In 1985, artistic director of Wandsworth arts, Christine Thomas, was approached by a newly formed housing association, the Bonham and Strathleven Housing co-op, to design a mural as part of an improvement package for the local area. Christine, an experienced mural artist with work such as the Tapestry of life, off Lavender Hill, set about consulting 450 local residents about whether they wanted a mural and what they would like to see in it. She produced several designs which had to take into account the window in the gable wall of the house on which the mural would be painted.
This was a collective project with the housing community and locals, so they were involved in every stage of the process. Local children were taken to the White City Leisure Pool so that photographs could be taken of them playing which could be used in the mural. Children’s photos were also taken at a local special school as part of an inclusivity initiative.
In the July of 1985, with the assistance of community artists, Diana Leary and Dave Bangs, the mural was begun. A scaffold was set up and the wall was rendered. Unfortunately some residents were upset as they disagreed with the mural, feeling that their opinion hadn’t been taken into account. They started a petition which was reported in the local newspaper but this action led to nothing and the mural went ahead.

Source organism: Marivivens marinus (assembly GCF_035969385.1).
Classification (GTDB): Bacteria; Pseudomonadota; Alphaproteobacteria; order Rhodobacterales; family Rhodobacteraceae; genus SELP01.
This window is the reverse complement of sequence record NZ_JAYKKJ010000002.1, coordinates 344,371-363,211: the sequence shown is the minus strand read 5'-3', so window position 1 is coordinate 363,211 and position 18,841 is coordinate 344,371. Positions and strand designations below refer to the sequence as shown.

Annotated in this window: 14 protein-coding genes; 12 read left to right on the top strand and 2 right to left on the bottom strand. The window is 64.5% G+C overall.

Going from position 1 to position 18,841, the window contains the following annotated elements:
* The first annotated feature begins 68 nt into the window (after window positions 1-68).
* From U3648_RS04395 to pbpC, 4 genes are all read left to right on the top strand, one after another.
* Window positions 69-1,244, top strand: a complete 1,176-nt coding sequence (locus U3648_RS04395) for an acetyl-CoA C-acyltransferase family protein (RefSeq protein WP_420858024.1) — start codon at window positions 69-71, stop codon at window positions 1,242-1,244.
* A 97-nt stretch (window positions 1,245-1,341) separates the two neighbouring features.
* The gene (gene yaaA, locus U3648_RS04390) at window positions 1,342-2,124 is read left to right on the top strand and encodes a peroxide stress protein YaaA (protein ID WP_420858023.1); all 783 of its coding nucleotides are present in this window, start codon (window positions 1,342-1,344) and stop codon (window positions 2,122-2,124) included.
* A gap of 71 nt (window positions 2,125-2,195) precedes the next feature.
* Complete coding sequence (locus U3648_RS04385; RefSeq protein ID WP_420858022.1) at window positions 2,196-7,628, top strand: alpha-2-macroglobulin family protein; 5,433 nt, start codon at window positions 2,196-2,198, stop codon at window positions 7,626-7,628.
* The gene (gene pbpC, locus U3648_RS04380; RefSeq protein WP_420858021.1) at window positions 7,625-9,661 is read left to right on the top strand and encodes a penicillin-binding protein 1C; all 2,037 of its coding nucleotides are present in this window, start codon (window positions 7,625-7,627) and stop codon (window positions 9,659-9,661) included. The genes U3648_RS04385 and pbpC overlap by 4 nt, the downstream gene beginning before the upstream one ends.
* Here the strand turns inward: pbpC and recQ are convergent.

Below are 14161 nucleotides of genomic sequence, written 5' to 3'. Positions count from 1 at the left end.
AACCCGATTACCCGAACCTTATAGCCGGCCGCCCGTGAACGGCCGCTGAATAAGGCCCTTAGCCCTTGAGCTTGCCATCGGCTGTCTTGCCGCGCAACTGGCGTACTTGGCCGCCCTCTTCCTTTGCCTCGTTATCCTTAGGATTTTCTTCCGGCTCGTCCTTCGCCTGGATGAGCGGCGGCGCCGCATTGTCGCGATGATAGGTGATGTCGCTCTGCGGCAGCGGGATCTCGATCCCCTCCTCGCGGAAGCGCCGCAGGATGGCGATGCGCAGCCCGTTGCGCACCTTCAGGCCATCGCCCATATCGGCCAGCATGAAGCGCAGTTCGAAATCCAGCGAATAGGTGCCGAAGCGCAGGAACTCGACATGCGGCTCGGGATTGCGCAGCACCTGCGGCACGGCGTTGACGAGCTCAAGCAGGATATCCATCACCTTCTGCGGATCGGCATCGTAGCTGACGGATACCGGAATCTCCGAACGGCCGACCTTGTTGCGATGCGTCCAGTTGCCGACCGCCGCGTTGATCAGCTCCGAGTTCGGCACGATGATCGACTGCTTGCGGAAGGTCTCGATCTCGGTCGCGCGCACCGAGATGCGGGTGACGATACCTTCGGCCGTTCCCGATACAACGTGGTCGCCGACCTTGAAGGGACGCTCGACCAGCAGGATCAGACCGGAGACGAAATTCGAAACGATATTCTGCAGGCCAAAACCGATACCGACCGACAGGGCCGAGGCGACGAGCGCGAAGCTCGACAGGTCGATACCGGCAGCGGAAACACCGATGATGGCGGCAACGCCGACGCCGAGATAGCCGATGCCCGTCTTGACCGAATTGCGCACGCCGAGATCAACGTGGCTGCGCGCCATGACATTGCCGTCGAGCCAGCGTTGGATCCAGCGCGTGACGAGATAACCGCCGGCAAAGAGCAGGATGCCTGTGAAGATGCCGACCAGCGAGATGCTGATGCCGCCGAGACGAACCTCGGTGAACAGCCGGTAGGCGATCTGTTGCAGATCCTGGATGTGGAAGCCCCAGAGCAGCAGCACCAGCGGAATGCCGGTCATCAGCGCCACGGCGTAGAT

Completed in December 1985 and opened by the mayor of Lambeth, the colourful mural looked amazing on the wall overlooking Glenelg Road. In the left of the mural there is a water mill, based on a Flour Mill on the National Trust's Bateman's Estate in Sussex. In the painted windows of the mill, people look out of the window; the old man in the top, wearing a blazer, had taken part in the 1948 Olympic Games in Hyde Park. Doves roost in the top of the building and as you move down to the riverside, other residents sit on the jetty at the front of the house. The mural is teaming with wildlife; there are swallows, grebes, geese, butterflies, various flowers and plants painted with much accuracy. The river’s water, based on the idea of the River Effra, which was local to Brixton, fills much of the right hand side and the far riverbank is full of beautifully painted trees. In the river, children play and on the closer river bank, many vases sit. This is the pottery painted by the women of the Lambeth Doulton pottery factory in Vauxhall. The vase designs come from a book of the women’s design held at Lambeth Archives. The incorporation of these women’s work was to celebrate the opportunity which they had in a time when they would have more likely ended up as domestic servants. In the mural, a woman sits painting a vase. This is a portrait of Christine Thomas, the mural’s creator.
At nearly 25 years old, the mural is wearing well and the children will have grown up but for a moment they are captured in time in a great example of a community mural.